(KERI) When I was in my early twenties, I decided that becoming a vegetarian sounded like an interesting challenge. Amidst the late-night pizza runs, the 2 a.m. trips to Amigos for a loaded nacho with extra beef, I was determined to cut the animal flesh. Cold turkey.
You know what? I did it. Easily. I became a wee bit obsessed, and that was part of the fun. “Pardon me, Waiter Dude. Does the sauce for the pasta contain beef broth?” That was me. I explored, discovered and tested new terrain. And not just with food. I bought Birkenstocks. I listened to Edie Brickell and Tracy Chapman. I took philosophy. I marched in rallies. I became a little granola, ever-so-slightly crunchy.
Here’s what I’m saying, Friends: This ‘go vegetarian’ decision was more than eliminating meat. Little did I know at the time it was to be the impetus of a personal formation. It was about the evolution of a young person. You know, those times when you’re too young to be cynical and unafraid to speak up? No inner monologue, uncalibrated because you just didn’t know any better? Those were the days and amazing days they were. I have such big, fuzzy, fond memories of this time, and I have vegetarianism to thank.
Vegetarian cuisine for me back then was more transactional than anything. I had to eat, so I ate. I loved food, but without much time or resource to get creative. Oh hell, I’ll just say it wasn’t a priority to get creative. I had friends to see and parties to attend!
Five years into my no-meat zone, I broke down…and for what? Filet? Pork tenderloin? Thanksgiving turkey? No, no and no. An Arby’s Roast Beef Sandwich, that’s what. It’s plain embarrassing but true. Damn it was goooooooood. Though I’ve never eaten one since.
Fast forward to present day and wow – the world of vegetarianism has exploded. No longer are bulgur or quinoa considered weird. Thank the veggie Gods for that.
We love meat in my house. We eat it in moderation, interspersed with no-flesh dishes. Summertime, with its bounty of sun-kissed produce coupled with sweaty activities after which the last thing we want to eat is a steak, is when we indulge easily in a vegetarian state of being. But winter, fall and early spring? That’s when we want roasted, braised or stewed flavors. We’ve been in search of divine vegetarian fare that satiates the need for toothy richness.
Guess what happened about three weeks ago? We found THE vegetarian dish. Bean Bolognese.
There are so many lovelies about this recipe. First, it’s pasta. Who doesn’t love the noodle? Second, it mimics the flavors of bolognese. You start with mirepoix.
Instead of beef or veal, this version gets its protein from beans: Kidney, cannellini and garbanzo to be exact. Aromatic herbs bring it home.
I was skeptical about one ingredient: butternut squash. Two Bites Kitchen so badly wants to love butternut squash. The name is gorgeous. It looks gorgeous. But…we never seem to find a love connection. For some reason, however, we don’t stop trying. This recipe originally called for the squash to be sauteed with the other veggies. I recalled that the times we’ve been most inclined to butternut was when we’ve roasted it. Okay, let’s do that. We did. It was kitty-cat purfect and added a delicious flavor layer. Sweetness. Oh butternut, Baby. It all comes together easily and deliciously. Slurp.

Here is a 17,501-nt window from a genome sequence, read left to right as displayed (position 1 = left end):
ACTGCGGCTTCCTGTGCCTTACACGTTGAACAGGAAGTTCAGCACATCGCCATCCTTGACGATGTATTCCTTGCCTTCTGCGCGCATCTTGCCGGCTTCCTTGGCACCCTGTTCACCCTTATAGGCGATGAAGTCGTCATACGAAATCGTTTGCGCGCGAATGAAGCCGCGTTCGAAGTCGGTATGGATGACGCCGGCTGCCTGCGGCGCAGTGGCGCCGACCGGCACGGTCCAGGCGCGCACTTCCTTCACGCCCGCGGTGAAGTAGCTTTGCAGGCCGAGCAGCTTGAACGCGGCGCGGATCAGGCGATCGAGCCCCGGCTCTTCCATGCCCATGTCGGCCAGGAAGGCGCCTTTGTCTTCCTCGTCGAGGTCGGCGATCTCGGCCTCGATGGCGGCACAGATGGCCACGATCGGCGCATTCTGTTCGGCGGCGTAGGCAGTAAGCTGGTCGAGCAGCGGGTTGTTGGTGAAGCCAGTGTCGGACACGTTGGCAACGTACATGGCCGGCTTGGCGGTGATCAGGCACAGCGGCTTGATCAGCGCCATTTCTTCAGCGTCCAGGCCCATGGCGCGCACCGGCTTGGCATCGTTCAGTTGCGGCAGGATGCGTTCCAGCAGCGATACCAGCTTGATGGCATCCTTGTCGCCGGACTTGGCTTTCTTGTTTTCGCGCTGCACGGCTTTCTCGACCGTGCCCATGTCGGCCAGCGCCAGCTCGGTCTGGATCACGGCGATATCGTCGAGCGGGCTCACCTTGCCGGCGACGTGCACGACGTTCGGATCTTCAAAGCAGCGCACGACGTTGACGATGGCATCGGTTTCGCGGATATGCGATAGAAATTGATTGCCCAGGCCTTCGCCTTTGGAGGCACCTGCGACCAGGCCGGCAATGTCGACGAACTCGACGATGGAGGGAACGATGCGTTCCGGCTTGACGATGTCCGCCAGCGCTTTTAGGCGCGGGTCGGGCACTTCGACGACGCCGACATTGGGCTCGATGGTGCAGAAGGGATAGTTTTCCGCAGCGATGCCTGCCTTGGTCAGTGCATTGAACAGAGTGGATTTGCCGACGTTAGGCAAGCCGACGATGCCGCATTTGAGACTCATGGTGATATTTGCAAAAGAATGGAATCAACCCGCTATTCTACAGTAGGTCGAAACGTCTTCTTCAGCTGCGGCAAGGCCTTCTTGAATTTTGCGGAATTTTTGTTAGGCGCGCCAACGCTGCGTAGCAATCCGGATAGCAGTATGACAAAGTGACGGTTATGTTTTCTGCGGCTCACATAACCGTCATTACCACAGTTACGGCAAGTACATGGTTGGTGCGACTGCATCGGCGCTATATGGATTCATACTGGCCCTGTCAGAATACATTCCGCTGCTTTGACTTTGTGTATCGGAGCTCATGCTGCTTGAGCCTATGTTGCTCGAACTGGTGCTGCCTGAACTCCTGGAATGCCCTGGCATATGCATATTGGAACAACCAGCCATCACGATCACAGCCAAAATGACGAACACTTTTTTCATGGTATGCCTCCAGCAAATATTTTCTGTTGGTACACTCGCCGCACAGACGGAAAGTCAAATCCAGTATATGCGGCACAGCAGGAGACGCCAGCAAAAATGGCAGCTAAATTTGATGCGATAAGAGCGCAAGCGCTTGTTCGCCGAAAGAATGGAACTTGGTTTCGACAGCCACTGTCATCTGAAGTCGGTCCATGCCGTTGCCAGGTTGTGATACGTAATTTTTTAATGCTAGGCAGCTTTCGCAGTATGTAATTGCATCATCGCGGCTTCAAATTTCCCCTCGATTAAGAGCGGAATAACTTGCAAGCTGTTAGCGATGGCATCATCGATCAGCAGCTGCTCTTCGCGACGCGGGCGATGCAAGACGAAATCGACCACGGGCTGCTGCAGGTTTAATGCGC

Food creates stories. It makes memories. It engages all of the senses and therefore, provokes associations. Vegetarian Keri had such an impact on Today Keri. I think about what challenges Marina might take on as a young adult. Might she become a vegetarian? A vegan? A hippie? A chef? A lawyer? I can’t wait to see that evolution…and the food memories associated with it all.
Bean Bolognese – Adapted from this Bon Appetit recipe
2 tablespoons olive oil
1 1/2 cups chopped onion
1 large carrot, chopped
1 large celery stalk, chopped
3 tablespoons chopped fresh Italian parsley, divided
2 garlic cloves, chopped
3/4 teaspoon minced fresh rosemary
1/2 teaspoon dried thyme
1 bay leaf
2 tablespoons tomato paste
1 3/4 cups 1/2-inch cubes peeled butternut squash
1 28-ounce can Italian-style tomatoes in juice, drained (juice reserved), tomatoes chopped
2/3 cup drained canned cannellini (white) beans
2/3 cup drained canned kidney beans
2/3 cup drained canned garbanzo beans
1/2 cup dry white wine
1 cup vegetable broth
2 tablespoons whipping cream
8 ounces dried pappardelle
1 1/2 cups grated Parmesan cheese (about 5 ounces), divided
Preheat oven to 425 degrees. Place cubed squash on baking pan, drizzle about 1 1/2 tablespoons of olive oil over and sprinkle with salt and pepper. Roast for 30 minutes, or until browned roasting coats the cubes, stirring and flipping a few times during the process. Remove from oven and set aside.
Heat oil in heavy large pot over medium heat. Add onion, carrot, celery, 2 tablespoons parsley, garlic, rosemary, thyme, and bay leaf. Sauté until vegetables begin to brown, about 8 – 10 minutes. Add tomato paste; stir 1 minute. Add chopped tomatoes and all beans and roasted squash; stir 1 minute. Add wine and simmer 2 minutes. Mix in broth, cream, and reserved tomato juice. Simmer until sauce thickens, stirring occasionally, about 20 – 30 minutes. Season sauce to taste with salt and pepper.
Cook pasta in large pot of boiling salted water until just tender but still firm to bite, stirring occasionally. Drain. Add sauce; toss with tongs over medium heat until coated. Transfer to large bowl. Sprinkle with 1/2 cup cheese and 1 tablespoon parsley. Serve, passing remaining 1 cup cheese.